Part failed moodscape and part Bunuel-by-numbers, “The Dauphin” dallies with specimens of the idle rich in Portugal circa 1968. Script, based on a noted novel, paints in broad, sweeping strokes its lagoon kingdom presided over by a morose “prince” and his feudal entourage: a large black dog, a one-handed black servant and a barren wife. Like the denizens of “La Cienaga,” they live on a swamp that more or less symbolizes their sinking, decomposing class but, unlike Martel’s amiably clueless drunks, they’re not at all amusing.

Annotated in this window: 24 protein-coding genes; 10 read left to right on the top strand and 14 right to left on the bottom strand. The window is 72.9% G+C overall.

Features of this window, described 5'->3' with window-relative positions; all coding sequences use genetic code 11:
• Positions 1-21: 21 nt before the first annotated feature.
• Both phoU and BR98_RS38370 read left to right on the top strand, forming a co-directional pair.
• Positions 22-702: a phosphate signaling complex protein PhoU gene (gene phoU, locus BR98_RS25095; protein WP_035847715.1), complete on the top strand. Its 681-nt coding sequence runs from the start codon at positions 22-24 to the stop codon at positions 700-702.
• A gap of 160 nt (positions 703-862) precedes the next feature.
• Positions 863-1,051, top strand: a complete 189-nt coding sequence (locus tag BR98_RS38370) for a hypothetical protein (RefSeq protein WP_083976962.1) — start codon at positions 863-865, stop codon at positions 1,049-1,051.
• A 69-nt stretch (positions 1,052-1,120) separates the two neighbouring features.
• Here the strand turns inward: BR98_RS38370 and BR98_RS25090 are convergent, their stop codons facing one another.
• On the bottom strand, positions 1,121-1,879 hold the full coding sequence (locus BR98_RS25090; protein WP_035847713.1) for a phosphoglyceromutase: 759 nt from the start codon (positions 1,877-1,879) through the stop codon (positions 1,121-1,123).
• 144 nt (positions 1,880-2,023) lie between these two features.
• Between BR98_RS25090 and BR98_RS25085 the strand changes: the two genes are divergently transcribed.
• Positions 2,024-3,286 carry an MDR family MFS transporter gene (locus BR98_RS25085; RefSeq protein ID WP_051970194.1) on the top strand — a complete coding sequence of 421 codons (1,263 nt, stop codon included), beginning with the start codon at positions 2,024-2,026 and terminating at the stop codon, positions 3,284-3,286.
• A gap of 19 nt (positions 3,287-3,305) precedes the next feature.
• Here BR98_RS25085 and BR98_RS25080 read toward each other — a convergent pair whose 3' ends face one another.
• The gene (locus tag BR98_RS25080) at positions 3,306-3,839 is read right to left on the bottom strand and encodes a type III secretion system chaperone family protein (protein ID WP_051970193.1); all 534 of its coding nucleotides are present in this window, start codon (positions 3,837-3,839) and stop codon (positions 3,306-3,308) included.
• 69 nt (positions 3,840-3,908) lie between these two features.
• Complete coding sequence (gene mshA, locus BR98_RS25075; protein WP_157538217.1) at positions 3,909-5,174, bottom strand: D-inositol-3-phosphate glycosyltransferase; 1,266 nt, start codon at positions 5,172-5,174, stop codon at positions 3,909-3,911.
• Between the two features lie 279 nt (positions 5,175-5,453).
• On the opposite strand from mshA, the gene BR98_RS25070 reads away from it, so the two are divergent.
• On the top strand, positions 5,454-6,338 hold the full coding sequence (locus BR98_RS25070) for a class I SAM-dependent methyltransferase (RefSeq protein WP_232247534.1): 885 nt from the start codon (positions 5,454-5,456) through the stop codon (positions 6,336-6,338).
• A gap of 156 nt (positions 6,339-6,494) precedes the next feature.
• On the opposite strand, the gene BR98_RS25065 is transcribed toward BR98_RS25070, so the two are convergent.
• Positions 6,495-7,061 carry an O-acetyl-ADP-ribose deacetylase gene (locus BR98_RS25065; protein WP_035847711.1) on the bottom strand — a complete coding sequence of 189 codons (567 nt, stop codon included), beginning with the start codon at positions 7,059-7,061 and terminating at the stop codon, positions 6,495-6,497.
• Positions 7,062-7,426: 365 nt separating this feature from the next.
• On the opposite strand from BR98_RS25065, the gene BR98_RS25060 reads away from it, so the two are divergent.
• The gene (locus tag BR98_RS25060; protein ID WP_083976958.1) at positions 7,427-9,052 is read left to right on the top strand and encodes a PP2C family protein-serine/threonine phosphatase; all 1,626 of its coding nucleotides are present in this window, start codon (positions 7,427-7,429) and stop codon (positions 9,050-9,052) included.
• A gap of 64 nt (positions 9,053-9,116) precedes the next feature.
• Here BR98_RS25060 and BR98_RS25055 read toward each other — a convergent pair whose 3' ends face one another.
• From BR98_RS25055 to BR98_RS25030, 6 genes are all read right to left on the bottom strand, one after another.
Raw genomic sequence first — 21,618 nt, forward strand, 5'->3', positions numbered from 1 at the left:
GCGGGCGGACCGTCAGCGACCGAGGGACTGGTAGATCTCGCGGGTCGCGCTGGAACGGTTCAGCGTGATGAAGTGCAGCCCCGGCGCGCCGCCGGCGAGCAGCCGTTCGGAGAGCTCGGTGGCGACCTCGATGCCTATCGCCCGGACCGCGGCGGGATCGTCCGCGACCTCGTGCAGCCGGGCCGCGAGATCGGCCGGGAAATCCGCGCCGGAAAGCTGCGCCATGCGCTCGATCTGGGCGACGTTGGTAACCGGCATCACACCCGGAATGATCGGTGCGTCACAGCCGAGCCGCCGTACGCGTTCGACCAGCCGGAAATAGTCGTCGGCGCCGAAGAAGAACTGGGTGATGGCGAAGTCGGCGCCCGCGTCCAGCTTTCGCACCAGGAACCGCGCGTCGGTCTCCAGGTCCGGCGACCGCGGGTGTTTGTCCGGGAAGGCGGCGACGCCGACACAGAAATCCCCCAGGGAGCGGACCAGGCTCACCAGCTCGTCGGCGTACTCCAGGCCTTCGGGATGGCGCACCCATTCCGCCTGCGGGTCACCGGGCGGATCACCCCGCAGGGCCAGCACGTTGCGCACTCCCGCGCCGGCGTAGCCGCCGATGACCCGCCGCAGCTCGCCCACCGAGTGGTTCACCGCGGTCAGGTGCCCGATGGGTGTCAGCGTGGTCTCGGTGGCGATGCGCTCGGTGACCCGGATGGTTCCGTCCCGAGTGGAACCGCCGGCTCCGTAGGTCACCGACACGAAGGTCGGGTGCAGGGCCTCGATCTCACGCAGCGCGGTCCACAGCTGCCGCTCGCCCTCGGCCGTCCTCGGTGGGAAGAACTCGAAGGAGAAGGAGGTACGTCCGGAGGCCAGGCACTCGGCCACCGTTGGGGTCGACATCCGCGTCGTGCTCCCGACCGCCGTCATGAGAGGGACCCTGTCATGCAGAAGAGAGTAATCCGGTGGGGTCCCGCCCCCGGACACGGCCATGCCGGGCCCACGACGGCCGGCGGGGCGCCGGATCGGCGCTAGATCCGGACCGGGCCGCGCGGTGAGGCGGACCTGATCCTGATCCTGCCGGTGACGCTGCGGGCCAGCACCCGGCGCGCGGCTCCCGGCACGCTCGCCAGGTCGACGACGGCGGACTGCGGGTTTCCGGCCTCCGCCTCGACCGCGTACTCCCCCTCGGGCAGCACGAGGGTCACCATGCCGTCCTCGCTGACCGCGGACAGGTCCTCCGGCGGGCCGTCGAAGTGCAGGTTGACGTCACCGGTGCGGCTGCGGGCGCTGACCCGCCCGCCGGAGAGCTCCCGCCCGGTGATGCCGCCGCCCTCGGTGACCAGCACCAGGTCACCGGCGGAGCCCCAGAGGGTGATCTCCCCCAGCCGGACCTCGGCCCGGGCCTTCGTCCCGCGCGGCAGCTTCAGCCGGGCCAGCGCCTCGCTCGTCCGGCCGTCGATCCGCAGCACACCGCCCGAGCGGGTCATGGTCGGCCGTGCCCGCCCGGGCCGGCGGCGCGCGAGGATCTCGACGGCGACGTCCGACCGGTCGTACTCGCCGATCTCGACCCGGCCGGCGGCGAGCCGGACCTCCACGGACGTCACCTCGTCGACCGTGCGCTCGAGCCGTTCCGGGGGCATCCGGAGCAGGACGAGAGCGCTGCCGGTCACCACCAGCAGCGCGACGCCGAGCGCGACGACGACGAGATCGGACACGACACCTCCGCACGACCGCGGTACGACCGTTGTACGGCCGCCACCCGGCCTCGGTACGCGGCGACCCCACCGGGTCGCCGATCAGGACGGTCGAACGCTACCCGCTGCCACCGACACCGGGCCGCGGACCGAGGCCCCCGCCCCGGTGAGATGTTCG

Most of pic revolves around mysterious events that leave two of the players dead and the prince and his dog vanished, but helmer Lopes can’t conjure up any emotion beyond an all-consuming ill humor. Film’s genuine nastiness is not reserved for the upper classes alone, although the prince, given to charming epigrams such as “women and goats should be kept on short leashes,” owns a goodly part of it. Supposedly “sympathetic” characters — while they don’t get plastered and beat people up — come off as equally dour and charmless. Even the water, over which the camera endlessly swoops and pans, seems shallow.